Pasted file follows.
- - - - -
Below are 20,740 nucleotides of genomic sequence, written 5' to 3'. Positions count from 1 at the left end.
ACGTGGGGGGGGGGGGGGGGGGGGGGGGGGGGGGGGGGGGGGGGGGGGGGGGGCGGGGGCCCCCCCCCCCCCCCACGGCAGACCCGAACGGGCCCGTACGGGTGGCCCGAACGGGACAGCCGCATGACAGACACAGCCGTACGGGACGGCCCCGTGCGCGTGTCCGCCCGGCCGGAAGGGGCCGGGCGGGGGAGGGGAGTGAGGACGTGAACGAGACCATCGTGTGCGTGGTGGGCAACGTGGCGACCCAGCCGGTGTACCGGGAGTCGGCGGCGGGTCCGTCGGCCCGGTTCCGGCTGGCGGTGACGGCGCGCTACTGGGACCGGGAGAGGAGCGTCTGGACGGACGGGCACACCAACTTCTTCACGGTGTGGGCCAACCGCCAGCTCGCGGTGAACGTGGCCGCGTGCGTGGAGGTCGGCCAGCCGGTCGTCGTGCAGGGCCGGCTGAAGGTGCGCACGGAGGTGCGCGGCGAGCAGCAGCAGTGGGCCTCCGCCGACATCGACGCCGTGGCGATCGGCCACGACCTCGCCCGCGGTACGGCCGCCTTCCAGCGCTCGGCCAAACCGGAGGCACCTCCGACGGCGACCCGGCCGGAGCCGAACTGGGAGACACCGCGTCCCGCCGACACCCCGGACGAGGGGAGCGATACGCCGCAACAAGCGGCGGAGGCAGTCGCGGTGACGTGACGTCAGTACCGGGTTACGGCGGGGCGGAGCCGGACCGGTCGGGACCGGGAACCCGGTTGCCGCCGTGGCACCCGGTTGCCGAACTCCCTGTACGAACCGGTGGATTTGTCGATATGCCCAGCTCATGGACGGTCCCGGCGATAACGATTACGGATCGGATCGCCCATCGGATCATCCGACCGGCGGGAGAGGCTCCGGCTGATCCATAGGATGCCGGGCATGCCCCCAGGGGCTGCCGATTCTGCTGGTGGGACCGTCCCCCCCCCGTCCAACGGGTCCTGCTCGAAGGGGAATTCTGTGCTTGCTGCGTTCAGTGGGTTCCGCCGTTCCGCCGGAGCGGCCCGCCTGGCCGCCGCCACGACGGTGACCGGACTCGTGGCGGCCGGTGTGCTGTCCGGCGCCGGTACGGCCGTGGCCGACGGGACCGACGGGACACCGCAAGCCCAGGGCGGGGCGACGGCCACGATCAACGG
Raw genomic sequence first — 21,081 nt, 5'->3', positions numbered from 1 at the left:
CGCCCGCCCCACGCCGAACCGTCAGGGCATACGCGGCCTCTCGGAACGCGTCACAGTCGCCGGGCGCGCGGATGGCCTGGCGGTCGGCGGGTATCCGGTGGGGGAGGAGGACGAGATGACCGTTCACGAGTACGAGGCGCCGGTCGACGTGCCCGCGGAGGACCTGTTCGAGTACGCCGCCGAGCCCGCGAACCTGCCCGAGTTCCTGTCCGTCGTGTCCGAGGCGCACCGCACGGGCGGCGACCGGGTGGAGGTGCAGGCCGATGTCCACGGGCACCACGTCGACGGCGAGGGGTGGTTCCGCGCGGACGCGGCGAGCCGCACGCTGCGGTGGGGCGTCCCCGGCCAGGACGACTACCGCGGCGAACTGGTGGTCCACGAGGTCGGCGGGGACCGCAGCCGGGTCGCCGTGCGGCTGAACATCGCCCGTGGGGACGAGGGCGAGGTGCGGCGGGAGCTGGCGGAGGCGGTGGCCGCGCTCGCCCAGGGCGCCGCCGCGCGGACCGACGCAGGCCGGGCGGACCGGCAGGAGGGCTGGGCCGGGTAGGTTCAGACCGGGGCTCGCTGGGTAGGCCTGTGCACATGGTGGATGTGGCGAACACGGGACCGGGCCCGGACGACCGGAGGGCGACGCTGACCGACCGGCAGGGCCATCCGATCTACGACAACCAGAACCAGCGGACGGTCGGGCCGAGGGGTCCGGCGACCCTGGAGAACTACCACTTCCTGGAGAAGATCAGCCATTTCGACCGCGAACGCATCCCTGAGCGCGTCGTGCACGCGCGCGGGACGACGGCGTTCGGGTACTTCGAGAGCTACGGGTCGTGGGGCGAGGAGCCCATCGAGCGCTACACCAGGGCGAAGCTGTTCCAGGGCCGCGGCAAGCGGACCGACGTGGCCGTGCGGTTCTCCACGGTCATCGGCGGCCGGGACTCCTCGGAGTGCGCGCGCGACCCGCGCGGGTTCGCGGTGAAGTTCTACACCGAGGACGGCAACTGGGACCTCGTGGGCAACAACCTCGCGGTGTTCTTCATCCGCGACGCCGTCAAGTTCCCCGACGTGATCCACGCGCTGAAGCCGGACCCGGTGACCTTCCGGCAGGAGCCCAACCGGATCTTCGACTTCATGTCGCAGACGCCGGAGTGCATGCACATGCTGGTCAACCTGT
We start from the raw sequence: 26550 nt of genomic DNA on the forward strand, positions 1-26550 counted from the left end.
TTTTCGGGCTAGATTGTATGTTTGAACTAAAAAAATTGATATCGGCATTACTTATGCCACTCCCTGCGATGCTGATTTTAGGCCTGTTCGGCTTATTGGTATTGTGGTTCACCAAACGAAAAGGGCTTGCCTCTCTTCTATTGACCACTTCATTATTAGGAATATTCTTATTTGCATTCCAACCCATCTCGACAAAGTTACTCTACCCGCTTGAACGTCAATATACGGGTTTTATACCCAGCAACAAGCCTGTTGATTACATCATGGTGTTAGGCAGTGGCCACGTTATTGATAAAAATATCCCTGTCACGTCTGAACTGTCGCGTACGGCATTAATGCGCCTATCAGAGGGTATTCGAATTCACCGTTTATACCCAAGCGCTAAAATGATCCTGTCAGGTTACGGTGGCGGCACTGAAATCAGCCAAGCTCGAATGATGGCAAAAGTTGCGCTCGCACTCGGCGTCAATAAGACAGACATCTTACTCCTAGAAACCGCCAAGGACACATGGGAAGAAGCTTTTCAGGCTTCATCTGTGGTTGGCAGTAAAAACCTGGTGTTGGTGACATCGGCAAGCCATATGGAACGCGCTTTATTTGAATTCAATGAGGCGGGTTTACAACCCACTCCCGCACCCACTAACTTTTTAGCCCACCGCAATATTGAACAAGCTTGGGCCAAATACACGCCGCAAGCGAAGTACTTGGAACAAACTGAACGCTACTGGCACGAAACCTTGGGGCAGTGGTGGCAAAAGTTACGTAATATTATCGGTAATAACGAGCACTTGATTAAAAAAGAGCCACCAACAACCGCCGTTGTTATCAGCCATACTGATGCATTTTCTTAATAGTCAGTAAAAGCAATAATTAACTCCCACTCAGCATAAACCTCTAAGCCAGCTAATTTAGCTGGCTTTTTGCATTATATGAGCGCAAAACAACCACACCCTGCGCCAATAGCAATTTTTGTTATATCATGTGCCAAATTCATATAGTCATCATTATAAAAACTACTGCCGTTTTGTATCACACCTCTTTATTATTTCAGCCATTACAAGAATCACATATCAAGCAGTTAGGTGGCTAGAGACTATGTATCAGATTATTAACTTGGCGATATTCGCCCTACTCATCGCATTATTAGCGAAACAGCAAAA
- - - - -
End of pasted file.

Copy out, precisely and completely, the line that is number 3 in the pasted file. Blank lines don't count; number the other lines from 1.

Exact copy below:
Raw genomic sequence first — 21,081 nt, 5'->3', positions numbered from 1 at the left: